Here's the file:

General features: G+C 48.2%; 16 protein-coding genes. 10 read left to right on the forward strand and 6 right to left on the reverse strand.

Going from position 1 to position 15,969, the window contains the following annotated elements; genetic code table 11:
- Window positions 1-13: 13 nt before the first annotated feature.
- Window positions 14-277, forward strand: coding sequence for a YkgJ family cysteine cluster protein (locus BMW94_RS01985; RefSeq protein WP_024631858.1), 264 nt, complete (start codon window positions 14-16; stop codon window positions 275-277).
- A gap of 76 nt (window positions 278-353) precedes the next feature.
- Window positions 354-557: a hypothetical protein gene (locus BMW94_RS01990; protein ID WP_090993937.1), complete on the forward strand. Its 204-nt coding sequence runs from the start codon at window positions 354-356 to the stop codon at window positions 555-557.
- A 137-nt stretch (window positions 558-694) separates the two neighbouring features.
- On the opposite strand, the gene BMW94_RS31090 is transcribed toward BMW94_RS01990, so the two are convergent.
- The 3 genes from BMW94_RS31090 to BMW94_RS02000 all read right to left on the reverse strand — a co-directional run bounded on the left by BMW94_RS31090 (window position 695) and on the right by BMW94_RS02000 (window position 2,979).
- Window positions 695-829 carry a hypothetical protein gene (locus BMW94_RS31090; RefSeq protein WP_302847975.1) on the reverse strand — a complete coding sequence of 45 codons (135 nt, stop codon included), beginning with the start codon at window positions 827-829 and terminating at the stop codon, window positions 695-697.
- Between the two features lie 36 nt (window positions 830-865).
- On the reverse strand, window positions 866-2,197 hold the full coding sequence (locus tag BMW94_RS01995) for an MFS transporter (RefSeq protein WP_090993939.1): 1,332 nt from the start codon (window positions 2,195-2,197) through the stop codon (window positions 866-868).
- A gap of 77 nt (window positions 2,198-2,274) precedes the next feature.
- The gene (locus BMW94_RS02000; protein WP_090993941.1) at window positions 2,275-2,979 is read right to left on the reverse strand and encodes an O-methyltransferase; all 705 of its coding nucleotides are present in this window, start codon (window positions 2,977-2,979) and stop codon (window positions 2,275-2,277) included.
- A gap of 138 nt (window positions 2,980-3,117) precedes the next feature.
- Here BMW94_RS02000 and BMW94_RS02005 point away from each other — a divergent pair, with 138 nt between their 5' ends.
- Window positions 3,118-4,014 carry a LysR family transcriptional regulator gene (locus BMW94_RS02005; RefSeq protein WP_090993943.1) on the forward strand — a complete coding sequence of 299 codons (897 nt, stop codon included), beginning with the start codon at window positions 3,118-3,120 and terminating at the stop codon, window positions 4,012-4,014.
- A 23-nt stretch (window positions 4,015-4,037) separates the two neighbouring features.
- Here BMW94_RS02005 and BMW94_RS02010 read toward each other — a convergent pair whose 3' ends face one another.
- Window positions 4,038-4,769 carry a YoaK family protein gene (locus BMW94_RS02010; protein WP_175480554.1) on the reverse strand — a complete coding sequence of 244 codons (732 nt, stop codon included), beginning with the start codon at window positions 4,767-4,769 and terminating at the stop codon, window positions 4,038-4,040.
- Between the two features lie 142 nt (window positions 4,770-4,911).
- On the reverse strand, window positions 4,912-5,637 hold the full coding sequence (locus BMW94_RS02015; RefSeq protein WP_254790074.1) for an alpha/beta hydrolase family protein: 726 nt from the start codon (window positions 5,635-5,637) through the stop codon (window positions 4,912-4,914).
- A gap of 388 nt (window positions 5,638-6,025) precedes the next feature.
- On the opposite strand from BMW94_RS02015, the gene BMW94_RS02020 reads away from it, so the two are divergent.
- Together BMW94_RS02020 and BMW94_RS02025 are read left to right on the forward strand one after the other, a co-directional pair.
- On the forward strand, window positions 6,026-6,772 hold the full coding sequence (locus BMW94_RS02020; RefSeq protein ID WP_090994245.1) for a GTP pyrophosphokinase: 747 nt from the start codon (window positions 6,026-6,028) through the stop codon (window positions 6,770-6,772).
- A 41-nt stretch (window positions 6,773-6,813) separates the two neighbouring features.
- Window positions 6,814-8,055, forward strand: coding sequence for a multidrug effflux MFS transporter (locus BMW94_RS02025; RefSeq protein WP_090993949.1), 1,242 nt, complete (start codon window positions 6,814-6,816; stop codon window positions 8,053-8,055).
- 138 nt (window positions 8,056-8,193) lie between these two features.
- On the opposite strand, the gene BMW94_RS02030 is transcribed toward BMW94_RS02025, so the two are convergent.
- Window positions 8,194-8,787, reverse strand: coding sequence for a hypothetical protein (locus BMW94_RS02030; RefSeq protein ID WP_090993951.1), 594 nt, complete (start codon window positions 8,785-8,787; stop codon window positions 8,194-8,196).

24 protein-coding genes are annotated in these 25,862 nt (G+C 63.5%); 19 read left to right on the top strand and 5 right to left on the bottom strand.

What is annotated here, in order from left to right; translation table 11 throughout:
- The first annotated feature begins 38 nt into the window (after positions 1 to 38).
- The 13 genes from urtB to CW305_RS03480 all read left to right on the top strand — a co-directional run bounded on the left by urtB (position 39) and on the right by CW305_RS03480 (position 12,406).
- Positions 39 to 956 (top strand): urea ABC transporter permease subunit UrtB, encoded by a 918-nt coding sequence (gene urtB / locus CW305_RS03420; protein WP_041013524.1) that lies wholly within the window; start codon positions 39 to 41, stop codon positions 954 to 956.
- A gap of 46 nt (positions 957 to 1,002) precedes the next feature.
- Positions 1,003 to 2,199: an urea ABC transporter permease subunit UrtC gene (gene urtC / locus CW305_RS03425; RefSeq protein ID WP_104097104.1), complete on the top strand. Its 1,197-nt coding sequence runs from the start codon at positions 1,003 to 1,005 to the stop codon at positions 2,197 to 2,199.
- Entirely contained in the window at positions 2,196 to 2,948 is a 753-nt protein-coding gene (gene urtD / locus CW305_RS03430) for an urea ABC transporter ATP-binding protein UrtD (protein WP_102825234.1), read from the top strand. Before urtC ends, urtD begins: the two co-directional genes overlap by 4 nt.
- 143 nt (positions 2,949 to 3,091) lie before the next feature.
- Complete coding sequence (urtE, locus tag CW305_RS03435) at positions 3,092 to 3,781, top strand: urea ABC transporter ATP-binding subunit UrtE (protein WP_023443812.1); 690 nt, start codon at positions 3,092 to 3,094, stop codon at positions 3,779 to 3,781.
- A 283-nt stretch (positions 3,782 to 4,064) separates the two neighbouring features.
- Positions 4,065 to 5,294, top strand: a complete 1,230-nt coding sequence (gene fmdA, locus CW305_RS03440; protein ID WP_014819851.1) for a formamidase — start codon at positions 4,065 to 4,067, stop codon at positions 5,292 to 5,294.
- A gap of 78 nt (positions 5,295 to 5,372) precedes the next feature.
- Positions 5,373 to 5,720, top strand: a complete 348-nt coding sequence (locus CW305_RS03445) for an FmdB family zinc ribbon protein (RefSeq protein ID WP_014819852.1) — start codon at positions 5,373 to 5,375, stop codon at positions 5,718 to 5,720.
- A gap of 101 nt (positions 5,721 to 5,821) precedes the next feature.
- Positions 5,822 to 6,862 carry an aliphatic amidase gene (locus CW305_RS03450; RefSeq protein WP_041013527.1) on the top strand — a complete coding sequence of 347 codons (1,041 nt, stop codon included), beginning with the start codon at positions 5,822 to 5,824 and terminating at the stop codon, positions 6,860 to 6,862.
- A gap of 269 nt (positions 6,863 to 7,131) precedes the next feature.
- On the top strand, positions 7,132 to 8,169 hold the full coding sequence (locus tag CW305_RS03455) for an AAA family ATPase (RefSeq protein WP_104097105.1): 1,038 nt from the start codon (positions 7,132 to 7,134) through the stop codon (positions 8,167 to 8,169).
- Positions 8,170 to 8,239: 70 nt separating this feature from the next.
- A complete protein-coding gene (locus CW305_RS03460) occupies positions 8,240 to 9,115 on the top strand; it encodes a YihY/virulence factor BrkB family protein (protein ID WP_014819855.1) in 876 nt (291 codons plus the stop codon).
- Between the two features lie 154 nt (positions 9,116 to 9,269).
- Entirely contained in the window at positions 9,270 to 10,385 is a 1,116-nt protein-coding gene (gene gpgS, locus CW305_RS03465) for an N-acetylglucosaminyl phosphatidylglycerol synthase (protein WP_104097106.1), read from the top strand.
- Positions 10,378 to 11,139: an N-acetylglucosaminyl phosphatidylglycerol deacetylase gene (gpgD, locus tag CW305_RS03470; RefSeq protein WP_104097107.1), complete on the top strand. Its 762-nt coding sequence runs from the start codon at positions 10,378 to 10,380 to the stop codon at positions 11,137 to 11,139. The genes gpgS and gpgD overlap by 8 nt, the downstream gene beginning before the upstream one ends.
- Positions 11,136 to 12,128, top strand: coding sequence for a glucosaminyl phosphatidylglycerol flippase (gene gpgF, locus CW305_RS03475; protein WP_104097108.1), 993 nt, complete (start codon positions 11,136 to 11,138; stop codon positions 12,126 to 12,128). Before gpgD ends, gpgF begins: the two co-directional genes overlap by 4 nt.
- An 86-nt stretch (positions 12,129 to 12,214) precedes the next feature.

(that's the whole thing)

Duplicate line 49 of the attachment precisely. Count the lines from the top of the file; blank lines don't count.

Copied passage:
- On the top strand, positions 7,132 to 8,169 hold the full coding sequence (locus tag CW305_RS03455) for an AAA family ATPase (RefSeq protein WP_104097105.1): 1,038 nt from the start codon (positions 7,132 to 7,134) through the stop codon (positions 8,167 to 8,169).